Then there is the main character – Hank Hill – who has the most to discuss. That does not mean he hogs the spotlight, as some episodes focus on other characters even going to secondary and tertiary characters – even a co-worker of his gets an episode focusing on him.
Hank is unlike a lot of other characters in other shows in his position – animated or live action. Instead of being juvenile, or stupid, or sex-crazed he is ground, erudite as he would believe, and could be seen as a boring, introverted stick in the mud. This is part of his charm. At times he appears to beÂ intolerant (often it is not without justification) but there are surprises in the hidden depths of him – what other show would portray a Texan with even slight environmental leanings and actually shuddering at the stereotypes? In many ways, he works as the grounded one amongst a number of eccentric folk – just take his neighbour Dale.
Many fans of this show and Mike Judge’s previous effort Beavis and Butt-head have noted similarities between him and Tom Anderson. They are correct, as Mike based the two characters on the same influence growing up. Many say it is the same voice, but I can detect a subtle difference in pitch and voice clarity between the two (Hank’s is higher and speaks more clearly than Tom).
A lot of these characters will definitely remind viewers of people they know from slightly to uncannily seeing the person on the screen. Also amongst the characters is that there are story arcs that stretch from a few episodes to across seasons – not going back to square one or “what can we do this week?”. I noticed that in the early seasons they had a good amount of continuity with some events.
Much with the humour, while the over-the-top antics come from the right sources, a lot of the humour is either subtle or played straight – as with a gravely-voiced gasman calling everyone “honey” like it is nothing. It also works into the characters’ personalities, such as when Hank will not leave with this friend ten minutes early on a Friday for a weekend trip. All that was done was the camera panning to the clock and changing to ten minutes later before zooming out to show Hank in the same position. There was probably the implication that nothing happened in those ten minutes. That is one example of a cleverly done joke within this show.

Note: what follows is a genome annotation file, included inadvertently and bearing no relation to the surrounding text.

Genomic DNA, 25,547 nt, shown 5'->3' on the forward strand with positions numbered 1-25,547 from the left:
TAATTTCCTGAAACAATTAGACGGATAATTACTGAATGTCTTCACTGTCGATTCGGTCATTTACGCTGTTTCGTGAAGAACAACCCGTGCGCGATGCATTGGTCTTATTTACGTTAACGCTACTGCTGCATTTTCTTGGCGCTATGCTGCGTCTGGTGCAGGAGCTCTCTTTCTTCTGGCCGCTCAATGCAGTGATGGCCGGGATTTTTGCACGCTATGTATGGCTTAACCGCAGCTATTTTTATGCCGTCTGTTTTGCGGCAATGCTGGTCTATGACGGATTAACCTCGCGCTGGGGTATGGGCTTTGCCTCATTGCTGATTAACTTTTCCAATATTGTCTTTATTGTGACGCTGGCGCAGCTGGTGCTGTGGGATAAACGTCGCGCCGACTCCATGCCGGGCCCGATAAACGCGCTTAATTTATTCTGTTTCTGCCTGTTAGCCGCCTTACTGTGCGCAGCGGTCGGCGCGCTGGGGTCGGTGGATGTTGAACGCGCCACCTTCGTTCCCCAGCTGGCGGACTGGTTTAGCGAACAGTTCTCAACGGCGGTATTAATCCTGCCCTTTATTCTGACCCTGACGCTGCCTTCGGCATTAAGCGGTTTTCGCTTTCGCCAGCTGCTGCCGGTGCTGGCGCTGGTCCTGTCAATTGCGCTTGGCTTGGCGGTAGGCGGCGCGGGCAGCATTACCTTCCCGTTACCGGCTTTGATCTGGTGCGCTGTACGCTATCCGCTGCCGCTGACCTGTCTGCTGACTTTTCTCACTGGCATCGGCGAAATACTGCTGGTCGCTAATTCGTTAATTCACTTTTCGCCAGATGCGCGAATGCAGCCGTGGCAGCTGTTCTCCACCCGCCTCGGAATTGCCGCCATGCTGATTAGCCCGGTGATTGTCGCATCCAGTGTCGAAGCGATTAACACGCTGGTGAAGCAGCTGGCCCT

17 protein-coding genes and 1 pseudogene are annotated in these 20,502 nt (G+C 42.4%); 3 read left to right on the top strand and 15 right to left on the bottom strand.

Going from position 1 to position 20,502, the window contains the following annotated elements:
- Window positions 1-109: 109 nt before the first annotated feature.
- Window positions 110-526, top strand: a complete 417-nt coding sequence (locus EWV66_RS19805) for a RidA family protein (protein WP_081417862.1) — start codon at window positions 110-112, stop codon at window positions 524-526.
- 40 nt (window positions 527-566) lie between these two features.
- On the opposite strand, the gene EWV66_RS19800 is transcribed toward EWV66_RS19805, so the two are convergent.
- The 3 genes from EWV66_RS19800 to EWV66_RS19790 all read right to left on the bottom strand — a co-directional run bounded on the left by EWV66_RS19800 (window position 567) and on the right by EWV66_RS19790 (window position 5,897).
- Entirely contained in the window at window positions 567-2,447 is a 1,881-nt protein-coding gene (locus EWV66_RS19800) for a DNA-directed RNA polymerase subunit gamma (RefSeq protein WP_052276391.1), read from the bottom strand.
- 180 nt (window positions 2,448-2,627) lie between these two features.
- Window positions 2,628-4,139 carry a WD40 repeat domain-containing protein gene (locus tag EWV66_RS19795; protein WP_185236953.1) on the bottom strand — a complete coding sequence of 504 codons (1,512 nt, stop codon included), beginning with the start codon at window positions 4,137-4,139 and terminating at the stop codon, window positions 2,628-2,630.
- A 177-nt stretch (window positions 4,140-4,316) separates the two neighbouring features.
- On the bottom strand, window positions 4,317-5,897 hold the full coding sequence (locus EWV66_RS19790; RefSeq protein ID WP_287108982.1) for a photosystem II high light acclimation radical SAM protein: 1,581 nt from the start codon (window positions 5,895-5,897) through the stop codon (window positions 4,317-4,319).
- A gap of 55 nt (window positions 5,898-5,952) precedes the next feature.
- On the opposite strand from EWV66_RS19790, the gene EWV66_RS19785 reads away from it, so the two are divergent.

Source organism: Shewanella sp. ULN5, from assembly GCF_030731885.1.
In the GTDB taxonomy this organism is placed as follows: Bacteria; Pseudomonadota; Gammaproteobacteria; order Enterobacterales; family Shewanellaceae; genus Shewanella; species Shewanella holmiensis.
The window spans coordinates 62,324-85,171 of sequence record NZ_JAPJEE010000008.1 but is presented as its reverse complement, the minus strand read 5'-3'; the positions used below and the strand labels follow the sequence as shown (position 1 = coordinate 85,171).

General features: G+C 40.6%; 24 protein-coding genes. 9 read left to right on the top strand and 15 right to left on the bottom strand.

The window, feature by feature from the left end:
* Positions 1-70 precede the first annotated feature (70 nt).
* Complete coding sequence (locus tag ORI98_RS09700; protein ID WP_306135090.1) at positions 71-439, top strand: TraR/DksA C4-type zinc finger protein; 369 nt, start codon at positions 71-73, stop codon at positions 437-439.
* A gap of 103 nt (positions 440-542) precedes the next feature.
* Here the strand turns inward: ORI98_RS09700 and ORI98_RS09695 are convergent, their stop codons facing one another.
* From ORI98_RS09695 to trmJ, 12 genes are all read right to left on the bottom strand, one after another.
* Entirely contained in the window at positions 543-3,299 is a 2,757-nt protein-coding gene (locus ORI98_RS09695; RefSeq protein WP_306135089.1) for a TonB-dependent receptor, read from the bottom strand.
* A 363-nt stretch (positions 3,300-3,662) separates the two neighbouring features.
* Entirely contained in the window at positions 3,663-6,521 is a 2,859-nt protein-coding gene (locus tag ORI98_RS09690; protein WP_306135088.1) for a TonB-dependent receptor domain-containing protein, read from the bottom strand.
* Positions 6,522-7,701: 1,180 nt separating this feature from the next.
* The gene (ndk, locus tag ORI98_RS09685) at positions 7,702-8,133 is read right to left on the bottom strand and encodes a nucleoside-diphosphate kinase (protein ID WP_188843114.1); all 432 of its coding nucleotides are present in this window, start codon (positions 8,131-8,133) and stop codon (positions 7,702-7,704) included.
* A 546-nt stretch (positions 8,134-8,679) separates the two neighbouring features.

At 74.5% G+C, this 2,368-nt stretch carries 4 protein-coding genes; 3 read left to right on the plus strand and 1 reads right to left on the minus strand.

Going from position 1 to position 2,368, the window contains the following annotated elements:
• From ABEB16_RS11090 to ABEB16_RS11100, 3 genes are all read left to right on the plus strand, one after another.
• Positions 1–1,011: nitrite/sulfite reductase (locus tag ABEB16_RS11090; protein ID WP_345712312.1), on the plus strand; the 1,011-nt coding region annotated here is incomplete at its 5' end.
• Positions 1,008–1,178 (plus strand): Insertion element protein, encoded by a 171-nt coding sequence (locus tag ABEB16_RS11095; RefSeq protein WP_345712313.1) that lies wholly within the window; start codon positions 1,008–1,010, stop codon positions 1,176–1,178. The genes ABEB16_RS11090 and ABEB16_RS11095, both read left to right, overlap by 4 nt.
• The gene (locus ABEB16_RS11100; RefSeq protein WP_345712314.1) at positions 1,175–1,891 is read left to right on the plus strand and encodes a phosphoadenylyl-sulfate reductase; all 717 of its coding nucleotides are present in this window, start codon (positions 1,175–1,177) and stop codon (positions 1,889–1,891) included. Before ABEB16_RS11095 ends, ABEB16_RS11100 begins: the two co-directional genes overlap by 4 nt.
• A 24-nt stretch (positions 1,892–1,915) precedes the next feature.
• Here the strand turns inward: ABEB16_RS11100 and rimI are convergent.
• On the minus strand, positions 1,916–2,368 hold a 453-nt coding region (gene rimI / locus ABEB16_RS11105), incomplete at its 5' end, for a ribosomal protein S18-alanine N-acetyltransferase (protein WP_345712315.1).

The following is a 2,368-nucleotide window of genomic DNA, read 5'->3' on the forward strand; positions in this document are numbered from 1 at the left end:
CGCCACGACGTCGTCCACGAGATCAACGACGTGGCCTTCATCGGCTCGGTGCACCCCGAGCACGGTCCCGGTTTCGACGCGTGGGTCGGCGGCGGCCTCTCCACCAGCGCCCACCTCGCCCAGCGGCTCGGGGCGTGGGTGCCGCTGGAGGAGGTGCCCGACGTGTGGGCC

This show took an ironic turn, by becoming less of a cartoon than most live action sitcoms throughout the years. It almost felt like a real place with actual familiar characters as opposed to the characters being gambits just to deliver the jokes for each episode.
I have not been to Texas (or anywhere in the United States) so I cannot say how representative it is about the state/former country for myself but the fact that so much of it was familiar to a suburban Australian says a lot about its universal feel. It was very set as Texas without forcing the reminder on you with every mention.
The show grew and might have had a few dud episodes but the good far outweigh the bad. Its ending episode was appropriate and it bowed out at the right time. I would have like to see more anecdotes with the denizens of Arlen, Texas but there is enough here to suffice. It is a pity that I only am noticing its brilliant genius after it’s gone – but sometimes that is a necessity for the art to be shown.
What are people’s thoughts on this show and does it represent Texas correctly?